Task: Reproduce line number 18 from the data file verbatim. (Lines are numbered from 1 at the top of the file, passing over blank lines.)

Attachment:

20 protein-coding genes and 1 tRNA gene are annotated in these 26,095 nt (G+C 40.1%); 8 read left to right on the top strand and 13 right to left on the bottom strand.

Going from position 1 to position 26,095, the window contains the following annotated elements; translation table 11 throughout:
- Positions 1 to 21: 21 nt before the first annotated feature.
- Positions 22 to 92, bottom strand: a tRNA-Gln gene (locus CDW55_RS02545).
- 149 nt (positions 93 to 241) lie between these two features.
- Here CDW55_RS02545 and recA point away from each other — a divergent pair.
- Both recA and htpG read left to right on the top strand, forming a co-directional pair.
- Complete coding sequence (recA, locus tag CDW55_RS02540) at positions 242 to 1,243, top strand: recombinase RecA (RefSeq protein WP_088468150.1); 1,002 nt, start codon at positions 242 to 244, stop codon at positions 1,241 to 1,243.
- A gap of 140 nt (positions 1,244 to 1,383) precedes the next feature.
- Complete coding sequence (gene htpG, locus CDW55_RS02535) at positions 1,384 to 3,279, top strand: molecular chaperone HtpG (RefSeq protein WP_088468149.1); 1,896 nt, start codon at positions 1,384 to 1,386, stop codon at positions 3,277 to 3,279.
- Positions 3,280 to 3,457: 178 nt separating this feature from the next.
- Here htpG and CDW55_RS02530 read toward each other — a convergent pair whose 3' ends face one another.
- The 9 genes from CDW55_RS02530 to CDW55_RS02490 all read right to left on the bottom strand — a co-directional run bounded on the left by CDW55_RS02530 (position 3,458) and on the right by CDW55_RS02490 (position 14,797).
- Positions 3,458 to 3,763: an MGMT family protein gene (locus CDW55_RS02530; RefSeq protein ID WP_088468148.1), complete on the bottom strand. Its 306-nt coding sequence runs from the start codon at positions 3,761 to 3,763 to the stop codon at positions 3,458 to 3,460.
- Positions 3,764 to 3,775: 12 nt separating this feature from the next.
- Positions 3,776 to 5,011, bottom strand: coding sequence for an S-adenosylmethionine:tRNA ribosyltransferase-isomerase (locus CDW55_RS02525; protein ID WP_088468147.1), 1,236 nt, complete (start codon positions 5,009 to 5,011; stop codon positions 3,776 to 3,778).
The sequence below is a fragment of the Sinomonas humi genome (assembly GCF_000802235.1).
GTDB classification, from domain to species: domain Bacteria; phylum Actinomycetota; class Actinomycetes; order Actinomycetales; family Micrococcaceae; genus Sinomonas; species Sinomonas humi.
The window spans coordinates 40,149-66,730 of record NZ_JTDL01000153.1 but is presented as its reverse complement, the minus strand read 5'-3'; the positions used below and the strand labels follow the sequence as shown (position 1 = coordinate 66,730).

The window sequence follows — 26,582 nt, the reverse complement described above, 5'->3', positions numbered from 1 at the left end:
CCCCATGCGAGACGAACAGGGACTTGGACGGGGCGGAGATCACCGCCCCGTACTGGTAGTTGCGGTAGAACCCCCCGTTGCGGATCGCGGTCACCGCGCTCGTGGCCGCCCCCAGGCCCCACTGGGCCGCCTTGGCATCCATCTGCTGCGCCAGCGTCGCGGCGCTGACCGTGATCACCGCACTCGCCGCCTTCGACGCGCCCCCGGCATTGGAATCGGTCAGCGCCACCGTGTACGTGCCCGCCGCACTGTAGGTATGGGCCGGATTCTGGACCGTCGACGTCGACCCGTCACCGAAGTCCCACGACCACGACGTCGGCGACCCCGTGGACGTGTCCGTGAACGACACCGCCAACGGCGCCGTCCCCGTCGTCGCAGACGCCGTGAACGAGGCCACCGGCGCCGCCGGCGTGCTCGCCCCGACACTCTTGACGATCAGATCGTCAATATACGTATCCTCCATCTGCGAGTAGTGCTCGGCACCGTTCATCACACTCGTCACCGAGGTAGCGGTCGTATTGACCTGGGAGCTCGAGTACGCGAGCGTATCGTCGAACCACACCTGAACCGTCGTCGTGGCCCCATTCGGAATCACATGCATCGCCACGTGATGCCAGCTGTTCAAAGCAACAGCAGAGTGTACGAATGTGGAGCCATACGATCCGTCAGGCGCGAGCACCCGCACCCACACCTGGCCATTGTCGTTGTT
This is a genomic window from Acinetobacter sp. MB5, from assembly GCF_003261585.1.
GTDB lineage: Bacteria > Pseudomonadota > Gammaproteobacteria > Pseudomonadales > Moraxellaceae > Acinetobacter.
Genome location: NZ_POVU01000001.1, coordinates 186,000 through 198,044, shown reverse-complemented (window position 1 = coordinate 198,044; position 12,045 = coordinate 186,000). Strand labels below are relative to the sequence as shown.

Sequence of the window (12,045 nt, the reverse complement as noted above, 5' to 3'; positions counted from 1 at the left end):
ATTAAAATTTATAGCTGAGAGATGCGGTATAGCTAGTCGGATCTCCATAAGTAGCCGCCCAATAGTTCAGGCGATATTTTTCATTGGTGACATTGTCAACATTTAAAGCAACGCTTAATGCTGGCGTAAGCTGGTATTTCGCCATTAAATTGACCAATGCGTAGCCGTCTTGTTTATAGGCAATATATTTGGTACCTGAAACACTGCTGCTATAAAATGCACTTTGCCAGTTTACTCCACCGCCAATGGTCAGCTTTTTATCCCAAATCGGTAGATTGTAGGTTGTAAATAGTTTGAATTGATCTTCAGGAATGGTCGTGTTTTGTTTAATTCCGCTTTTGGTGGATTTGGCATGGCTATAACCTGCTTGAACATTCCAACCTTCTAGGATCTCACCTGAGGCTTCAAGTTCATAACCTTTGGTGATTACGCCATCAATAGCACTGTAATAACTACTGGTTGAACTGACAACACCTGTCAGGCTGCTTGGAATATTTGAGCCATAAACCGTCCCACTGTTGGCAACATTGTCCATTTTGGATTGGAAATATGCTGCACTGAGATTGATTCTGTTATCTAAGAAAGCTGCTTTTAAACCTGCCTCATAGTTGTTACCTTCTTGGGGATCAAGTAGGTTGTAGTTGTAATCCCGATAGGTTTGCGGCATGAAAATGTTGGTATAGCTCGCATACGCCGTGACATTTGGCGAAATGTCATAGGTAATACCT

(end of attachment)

GTDB classification, from domain to species: domain Bacteria; phylum Actinomycetota; class Actinomycetes; order Actinomycetales; family Micrococcaceae; genus Sinomonas; species Sinomonas humi.